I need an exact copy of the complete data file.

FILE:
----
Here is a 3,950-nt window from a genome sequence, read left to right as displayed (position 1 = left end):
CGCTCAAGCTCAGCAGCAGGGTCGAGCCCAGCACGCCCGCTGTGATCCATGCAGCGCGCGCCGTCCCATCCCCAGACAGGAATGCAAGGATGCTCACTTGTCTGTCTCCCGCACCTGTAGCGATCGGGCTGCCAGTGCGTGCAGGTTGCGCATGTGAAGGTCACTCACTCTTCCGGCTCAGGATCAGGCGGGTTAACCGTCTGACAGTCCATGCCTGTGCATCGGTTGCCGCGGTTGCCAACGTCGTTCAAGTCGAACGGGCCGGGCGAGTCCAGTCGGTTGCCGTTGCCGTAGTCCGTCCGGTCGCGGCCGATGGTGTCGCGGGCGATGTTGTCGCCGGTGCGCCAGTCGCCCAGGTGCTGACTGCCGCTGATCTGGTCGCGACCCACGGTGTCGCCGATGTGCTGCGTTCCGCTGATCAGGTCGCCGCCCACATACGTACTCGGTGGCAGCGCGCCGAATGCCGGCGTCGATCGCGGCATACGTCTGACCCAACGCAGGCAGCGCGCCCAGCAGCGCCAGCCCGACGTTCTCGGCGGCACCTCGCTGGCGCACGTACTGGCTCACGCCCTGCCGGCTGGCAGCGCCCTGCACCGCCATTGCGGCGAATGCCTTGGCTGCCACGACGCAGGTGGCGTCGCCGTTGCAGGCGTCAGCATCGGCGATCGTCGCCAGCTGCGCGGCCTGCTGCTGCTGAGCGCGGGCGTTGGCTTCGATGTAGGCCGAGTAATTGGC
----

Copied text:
Here is a 3,950-nt window from a genome sequence, read left to right as displayed (position 1 = left end):
CGCTCAAGCTCAGCAGCAGGGTCGAGCCCAGCACGCCCGCTGTGATCCATGCAGCGCGCGCCGTCCCATCCCCAGACAGGAATGCAAGGATGCTCACTTGTCTGTCTCCCGCACCTGTAGCGATCGGGCTGCCAGTGCGTGCAGGTTGCGCATGTGAAGGTCACTCACTCTTCCGGCTCAGGATCAGGCGGGTTAACCGTCTGACAGTCCATGCCTGTGCATCGGTTGCCGCGGTTGCCAACGTCGTTCAAGTCGAACGGGCCGGGCGAGTCCAGTCGGTTGCCGTTGCCGTAGTCCGTCCGGTCGCGGCCGATGGTGTCGCGGGCGATGTTGTCGCCGGTGCGCCAGTCGCCCAGGTGCTGACTGCCGCTGATCTGGTCGCGACCCACGGTGTCGCCGATGTGCTGCGTTCCGCTGATCAGGTCGCCGCCCACATACGTACTCGGTGGCAGCGCGCCGAATGCCGGCGTCGATCGCGGCATACGTCTGACCCAACGCAGGCAGCGCGCCCAGCAGCGCCAGCCCGACGTTCTCGGCGGCACCTCGCTGGCGCACGTACTGGCTCACGCCCTGCCGGCTGGCAGCGCCCTGCACCGCCATTGCGGCGAATGCCTTGGCTGCCACGACGCAGGTGGCGTCGCCGTTGCAGGCGTCAGCATCGGCGATCGTCGCCAGCTGCGCGGCCTGCTGCTGCTGAGCGCGGGCGTTGGCTTCGATGTAGGCCGAGTAATTGGC